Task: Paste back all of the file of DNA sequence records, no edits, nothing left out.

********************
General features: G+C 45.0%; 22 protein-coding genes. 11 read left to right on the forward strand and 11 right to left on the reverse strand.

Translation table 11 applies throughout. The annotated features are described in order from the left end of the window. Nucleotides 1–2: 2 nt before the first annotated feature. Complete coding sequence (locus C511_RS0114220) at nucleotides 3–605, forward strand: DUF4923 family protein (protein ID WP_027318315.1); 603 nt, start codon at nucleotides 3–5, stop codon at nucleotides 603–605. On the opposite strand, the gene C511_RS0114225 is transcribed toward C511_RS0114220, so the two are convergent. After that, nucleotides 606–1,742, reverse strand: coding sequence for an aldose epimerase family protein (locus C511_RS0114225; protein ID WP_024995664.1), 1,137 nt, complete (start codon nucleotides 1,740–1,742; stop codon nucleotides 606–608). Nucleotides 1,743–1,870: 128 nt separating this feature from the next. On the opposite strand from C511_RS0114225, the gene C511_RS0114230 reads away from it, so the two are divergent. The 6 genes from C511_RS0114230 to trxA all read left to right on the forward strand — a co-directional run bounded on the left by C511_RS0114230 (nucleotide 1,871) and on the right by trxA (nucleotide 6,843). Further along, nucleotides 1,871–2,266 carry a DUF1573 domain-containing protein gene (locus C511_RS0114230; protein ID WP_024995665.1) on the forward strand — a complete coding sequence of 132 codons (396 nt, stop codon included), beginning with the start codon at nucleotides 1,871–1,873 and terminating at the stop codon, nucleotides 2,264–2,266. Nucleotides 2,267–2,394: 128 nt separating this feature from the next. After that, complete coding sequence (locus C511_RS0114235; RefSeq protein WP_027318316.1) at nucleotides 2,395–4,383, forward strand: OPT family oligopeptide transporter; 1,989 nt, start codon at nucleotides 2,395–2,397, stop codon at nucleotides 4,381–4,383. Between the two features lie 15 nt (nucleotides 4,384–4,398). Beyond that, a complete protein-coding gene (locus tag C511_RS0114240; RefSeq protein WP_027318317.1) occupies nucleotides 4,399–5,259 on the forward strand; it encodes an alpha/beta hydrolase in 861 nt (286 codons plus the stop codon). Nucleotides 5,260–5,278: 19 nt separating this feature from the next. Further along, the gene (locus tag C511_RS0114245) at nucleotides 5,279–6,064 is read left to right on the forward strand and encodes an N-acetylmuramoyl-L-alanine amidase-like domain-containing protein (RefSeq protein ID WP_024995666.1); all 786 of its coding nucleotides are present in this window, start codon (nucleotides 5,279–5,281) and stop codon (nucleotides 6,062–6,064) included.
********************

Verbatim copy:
General features: G+C 45.0%; 22 protein-coding genes. 11 read left to right on the forward strand and 11 right to left on the reverse strand.

Translation table 11 applies throughout. The annotated features are described in order from the left end of the window. Nucleotides 1–2: 2 nt before the first annotated feature. Complete coding sequence (locus C511_RS0114220) at nucleotides 3–605, forward strand: DUF4923 family protein (protein ID WP_027318315.1); 603 nt, start codon at nucleotides 3–5, stop codon at nucleotides 603–605. On the opposite strand, the gene C511_RS0114225 is transcribed toward C511_RS0114220, so the two are convergent. After that, nucleotides 606–1,742, reverse strand: coding sequence for an aldose epimerase family protein (locus C511_RS0114225; protein ID WP_024995664.1), 1,137 nt, complete (start codon nucleotides 1,740–1,742; stop codon nucleotides 606–608). Nucleotides 1,743–1,870: 128 nt separating this feature from the next. On the opposite strand from C511_RS0114225, the gene C511_RS0114230 reads away from it, so the two are divergent. The 6 genes from C511_RS0114230 to trxA all read left to right on the forward strand — a co-directional run bounded on the left by C511_RS0114230 (nucleotide 1,871) and on the right by trxA (nucleotide 6,843). Further along, nucleotides 1,871–2,266 carry a DUF1573 domain-containing protein gene (locus C511_RS0114230; protein ID WP_024995665.1) on the forward strand — a complete coding sequence of 132 codons (396 nt, stop codon included), beginning with the start codon at nucleotides 1,871–1,873 and terminating at the stop codon, nucleotides 2,264–2,266. Nucleotides 2,267–2,394: 128 nt separating this feature from the next. After that, complete coding sequence (locus C511_RS0114235; RefSeq protein WP_027318316.1) at nucleotides 2,395–4,383, forward strand: OPT family oligopeptide transporter; 1,989 nt, start codon at nucleotides 2,395–2,397, stop codon at nucleotides 4,381–4,383. Between the two features lie 15 nt (nucleotides 4,384–4,398). Beyond that, a complete protein-coding gene (locus tag C511_RS0114240; RefSeq protein WP_027318317.1) occupies nucleotides 4,399–5,259 on the forward strand; it encodes an alpha/beta hydrolase in 861 nt (286 codons plus the stop codon). Nucleotides 5,260–5,278: 19 nt separating this feature from the next. Further along, the gene (locus tag C511_RS0114245) at nucleotides 5,279–6,064 is read left to right on the forward strand and encodes an N-acetylmuramoyl-L-alanine amidase-like domain-containing protein (RefSeq protein ID WP_024995666.1); all 786 of its coding nucleotides are present in this window, start codon (nucleotides 5,279–5,281) and stop codon (nucleotides 6,062–6,064) included.